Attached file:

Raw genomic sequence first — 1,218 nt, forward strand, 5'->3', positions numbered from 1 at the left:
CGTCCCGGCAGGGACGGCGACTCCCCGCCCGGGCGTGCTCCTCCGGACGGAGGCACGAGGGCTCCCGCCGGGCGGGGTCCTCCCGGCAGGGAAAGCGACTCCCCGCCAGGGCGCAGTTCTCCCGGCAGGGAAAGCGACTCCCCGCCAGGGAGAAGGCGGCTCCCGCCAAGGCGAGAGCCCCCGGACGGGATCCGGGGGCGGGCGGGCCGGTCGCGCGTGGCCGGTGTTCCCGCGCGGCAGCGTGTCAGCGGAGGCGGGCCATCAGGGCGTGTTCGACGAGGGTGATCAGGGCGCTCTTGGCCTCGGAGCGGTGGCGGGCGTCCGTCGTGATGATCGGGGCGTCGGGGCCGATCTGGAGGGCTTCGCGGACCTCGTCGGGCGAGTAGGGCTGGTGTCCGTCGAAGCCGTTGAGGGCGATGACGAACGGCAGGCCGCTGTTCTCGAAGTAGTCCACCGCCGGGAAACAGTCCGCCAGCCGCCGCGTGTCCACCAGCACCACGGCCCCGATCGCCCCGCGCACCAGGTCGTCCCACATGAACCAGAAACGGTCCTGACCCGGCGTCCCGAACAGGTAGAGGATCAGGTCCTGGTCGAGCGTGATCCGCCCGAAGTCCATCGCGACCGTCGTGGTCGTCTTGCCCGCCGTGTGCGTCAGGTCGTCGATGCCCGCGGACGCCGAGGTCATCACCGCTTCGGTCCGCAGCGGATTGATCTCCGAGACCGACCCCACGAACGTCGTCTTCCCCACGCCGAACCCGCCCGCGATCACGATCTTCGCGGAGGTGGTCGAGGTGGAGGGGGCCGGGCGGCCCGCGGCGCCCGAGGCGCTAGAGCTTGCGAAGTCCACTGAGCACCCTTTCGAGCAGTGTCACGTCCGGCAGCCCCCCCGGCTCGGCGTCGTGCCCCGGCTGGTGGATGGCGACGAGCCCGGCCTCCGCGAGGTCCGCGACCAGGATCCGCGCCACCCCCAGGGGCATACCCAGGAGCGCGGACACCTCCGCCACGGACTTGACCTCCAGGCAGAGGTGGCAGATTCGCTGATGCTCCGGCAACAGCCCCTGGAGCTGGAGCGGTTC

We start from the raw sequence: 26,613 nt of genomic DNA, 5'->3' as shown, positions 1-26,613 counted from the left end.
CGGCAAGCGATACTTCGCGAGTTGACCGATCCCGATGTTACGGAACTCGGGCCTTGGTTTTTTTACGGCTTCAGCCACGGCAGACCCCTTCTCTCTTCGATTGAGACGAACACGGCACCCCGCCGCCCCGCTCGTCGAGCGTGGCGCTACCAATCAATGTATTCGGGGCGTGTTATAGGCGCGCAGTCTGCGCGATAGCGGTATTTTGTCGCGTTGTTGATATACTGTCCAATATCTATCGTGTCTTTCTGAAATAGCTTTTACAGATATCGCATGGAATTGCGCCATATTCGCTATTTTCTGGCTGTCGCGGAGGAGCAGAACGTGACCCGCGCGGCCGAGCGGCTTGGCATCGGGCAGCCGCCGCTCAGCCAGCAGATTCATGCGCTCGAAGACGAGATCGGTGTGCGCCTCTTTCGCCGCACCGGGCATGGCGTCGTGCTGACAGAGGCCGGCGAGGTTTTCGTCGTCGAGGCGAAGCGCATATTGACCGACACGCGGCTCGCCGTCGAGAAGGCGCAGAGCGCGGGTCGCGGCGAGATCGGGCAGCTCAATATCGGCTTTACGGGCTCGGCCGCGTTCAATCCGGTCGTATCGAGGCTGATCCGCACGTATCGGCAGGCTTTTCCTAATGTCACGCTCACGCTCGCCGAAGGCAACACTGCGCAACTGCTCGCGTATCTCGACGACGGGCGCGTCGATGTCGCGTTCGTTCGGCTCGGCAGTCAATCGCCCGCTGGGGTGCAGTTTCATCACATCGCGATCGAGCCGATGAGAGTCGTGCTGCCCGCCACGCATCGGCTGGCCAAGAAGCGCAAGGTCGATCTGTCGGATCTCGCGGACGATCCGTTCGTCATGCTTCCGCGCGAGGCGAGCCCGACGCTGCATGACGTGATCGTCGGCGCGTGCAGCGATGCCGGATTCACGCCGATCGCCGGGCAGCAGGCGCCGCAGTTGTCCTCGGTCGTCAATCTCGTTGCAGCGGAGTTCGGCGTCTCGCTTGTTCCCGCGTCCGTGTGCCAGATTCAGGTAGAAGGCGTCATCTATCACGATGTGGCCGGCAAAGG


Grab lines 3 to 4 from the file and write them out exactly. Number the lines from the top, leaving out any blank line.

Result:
We start from the raw sequence: 26,613 nt of genomic DNA, 5'->3' as shown, positions 1-26,613 counted from the left end.
CGGCAAGCGATACTTCGCGAGTTGACCGATCCCGATGTTACGGAACTCGGGCCTTGGTTTTTTTACGGCTTCAGCCACGGCAGACCCCTTCTCTCTTCGATTGAGACGAACACGGCACCCCGCCGCCCCGCTCGTCGAGCGTGGCGCTACCAATCAATGTATTCGGGGCGTGTTATAGGCGCGCAGTCTGCGCGATAGCGGTATTTTGTCGCGTTGTTGATATACTGTCCAATATCTATCGTGTCTTTCTGAAATAGCTTTTACAGATATCGCATGGAATTGCGCCATATTCGCTATTTTCTGGCTGTCGCGGAGGAGCAGAACGTGACCCGCGCGGCCGAGCGGCTTGGCATCGGGCAGCCGCCGCTCAGCCAGCAGATTCATGCGCTCGAAGACGAGATCGGTGTGCGCCTCTTTCGCCGCACCGGGCATGGCGTCGTGCTGACAGAGGCCGGCGAGGTTTTCGTCGTCGAGGCGAAGCGCATATTGACCGACACGCGGCTCGCCGTCGAGAAGGCGCAGAGCGCGGGTCGCGGCGAGATCGGGCAGCTCAATATCGGCTTTACGGGCTCGGCCGCGTTCAATCCGGTCGTATCGAGGCTGATCCGCACGTATCGGCAGGCTTTTCCTAATGTCACGCTCACGCTCGCCGAAGGCAACACTGCGCAACTGCTCGCGTATCTCGACGACGGGCGCGTCGATGTCGCGTTCGTTCGGCTCGGCAGTCAATCGCCCGCTGGGGTGCAGTTTCATCACATCGCGATCGAGCCGATGAGAGTCGTGCTGCCCGCCACGCATCGGCTGGCCAAGAAGCGCAAGGTCGATCTGTCGGATCTCGCGGACGATCCGTTCGTCATGCTTCCGCGCGAGGCGAGCCCGACGCTGCATGACGTGATCGTCGGCGCGTGCAGCGATGCCGGATTCACGCCGATCGCCGGGCAGCAGGCGCCGCAGTTGTCCTCGGTCGTCAATCTCGTTGCAGCGGAGTTCGGCGTCTCGCTTGTTCCCGCGTCCGTGTGCCAGATTCAGGTAGAAGGCGTCATCTATCACGATGTGGCCGGCAAAGG